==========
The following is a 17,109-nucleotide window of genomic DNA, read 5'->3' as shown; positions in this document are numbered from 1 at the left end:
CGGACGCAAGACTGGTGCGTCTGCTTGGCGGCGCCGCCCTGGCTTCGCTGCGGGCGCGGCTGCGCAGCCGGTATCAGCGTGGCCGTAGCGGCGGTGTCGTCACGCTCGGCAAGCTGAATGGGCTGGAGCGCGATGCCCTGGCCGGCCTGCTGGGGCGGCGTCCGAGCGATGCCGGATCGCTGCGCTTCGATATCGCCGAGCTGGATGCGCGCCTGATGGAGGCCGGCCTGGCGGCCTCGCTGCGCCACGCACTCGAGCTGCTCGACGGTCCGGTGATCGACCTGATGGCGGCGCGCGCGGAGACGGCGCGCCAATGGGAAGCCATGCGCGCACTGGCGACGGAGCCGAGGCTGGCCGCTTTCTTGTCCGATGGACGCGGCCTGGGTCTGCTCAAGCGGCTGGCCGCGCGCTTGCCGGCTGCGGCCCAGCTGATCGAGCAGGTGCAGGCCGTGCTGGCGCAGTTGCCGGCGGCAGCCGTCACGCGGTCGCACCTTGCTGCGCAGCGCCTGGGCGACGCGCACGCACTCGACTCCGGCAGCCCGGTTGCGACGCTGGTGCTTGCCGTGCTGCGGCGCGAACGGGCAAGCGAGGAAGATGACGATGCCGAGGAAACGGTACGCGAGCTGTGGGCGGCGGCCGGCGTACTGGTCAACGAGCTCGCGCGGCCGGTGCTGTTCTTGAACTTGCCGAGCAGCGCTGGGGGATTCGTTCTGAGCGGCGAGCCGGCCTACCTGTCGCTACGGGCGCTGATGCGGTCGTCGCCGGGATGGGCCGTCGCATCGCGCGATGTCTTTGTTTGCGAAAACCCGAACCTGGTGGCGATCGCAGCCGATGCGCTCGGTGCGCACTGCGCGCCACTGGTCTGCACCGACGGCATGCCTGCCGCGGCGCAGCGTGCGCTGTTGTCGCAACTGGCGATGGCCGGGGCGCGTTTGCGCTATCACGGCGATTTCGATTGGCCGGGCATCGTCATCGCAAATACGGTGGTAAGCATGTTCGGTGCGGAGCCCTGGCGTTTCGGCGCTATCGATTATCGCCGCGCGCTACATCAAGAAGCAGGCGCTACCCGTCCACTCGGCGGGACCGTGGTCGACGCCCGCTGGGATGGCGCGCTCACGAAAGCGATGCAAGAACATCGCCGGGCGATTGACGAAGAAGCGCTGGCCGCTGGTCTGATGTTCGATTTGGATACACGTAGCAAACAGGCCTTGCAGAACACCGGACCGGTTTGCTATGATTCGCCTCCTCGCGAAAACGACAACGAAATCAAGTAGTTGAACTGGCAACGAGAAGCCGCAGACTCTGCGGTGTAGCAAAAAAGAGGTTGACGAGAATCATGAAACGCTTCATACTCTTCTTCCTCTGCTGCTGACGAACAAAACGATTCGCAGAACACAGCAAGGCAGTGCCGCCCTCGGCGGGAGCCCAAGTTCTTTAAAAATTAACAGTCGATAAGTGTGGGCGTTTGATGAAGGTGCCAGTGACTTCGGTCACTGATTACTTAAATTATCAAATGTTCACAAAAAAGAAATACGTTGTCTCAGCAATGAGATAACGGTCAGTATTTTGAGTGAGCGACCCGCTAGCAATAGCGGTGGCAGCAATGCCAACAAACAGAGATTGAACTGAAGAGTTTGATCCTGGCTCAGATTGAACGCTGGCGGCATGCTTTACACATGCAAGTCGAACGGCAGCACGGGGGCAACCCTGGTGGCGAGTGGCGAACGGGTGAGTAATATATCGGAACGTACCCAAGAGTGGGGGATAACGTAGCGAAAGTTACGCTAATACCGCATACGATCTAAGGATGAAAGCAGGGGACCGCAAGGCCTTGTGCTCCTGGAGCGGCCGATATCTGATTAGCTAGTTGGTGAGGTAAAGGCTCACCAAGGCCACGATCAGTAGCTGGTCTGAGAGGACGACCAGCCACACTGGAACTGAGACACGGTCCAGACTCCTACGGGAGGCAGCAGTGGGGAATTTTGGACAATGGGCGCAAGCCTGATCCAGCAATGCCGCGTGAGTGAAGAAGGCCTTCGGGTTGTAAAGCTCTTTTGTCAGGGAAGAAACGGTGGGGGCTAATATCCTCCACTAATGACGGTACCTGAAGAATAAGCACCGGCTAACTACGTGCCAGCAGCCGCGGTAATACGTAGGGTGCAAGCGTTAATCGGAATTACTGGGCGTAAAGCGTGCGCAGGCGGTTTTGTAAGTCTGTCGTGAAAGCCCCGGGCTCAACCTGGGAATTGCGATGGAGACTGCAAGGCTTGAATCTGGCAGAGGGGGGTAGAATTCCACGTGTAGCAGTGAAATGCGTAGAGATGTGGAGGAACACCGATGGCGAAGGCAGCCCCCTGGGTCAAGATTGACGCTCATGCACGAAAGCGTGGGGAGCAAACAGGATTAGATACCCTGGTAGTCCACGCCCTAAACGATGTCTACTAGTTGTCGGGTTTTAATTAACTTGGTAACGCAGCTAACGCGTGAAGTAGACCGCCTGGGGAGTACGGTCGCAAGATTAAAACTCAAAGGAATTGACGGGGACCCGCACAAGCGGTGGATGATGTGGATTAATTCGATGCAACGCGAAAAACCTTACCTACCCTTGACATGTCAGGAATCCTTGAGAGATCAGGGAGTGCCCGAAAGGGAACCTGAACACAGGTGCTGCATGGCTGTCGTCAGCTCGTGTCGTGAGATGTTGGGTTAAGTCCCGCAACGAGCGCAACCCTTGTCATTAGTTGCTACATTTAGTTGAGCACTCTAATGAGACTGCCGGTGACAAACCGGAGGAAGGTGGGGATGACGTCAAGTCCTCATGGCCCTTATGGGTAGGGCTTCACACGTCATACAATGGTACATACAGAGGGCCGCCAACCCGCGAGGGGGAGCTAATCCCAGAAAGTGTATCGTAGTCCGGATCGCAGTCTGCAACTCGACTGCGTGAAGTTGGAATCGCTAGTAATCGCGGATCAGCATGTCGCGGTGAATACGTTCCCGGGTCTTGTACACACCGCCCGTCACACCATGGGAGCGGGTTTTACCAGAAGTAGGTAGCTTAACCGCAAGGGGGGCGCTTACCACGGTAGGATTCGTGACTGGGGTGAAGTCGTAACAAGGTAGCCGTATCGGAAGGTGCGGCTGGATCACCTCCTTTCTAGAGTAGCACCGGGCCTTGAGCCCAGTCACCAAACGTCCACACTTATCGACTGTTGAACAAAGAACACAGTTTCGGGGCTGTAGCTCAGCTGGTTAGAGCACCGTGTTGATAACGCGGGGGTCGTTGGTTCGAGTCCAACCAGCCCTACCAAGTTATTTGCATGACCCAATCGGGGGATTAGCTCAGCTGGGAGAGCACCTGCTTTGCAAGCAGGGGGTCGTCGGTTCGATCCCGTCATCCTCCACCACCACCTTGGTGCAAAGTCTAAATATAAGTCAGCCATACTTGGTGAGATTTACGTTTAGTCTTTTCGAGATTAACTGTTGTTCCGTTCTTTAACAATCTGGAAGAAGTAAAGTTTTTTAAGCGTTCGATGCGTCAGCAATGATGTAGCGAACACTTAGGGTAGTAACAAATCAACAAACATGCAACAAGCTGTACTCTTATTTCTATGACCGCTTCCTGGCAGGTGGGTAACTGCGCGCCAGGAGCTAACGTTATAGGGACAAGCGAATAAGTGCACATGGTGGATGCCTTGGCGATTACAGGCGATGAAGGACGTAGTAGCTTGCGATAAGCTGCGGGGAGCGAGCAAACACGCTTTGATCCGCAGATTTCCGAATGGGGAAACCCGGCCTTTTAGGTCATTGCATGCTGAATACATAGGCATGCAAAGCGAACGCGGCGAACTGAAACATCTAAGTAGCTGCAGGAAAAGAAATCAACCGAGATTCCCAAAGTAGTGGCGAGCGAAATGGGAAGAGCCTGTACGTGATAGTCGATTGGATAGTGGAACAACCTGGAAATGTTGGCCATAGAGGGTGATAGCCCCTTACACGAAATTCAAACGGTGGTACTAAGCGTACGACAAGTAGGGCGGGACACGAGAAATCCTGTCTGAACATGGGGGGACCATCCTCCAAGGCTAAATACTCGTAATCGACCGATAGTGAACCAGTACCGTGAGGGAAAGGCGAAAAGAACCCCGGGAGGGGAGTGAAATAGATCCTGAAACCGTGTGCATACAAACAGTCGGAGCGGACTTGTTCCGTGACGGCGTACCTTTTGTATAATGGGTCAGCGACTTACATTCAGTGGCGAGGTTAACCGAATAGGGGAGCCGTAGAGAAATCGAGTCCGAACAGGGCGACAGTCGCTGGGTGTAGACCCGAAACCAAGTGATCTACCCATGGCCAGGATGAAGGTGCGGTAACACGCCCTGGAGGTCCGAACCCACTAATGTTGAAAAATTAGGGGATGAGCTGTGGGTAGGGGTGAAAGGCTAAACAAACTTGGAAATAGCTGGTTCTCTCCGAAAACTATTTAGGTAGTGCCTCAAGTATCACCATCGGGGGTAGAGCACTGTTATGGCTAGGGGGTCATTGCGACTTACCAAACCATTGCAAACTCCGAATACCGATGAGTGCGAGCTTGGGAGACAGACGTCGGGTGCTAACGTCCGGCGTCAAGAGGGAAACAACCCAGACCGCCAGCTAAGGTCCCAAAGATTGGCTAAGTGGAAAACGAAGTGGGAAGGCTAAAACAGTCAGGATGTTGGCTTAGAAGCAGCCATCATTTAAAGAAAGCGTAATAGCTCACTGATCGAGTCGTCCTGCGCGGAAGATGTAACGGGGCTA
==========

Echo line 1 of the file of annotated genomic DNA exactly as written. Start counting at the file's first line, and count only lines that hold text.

The following is a 17,109-nucleotide window of genomic DNA, read 5'->3' as shown; positions in this document are numbered from 1 at the left end: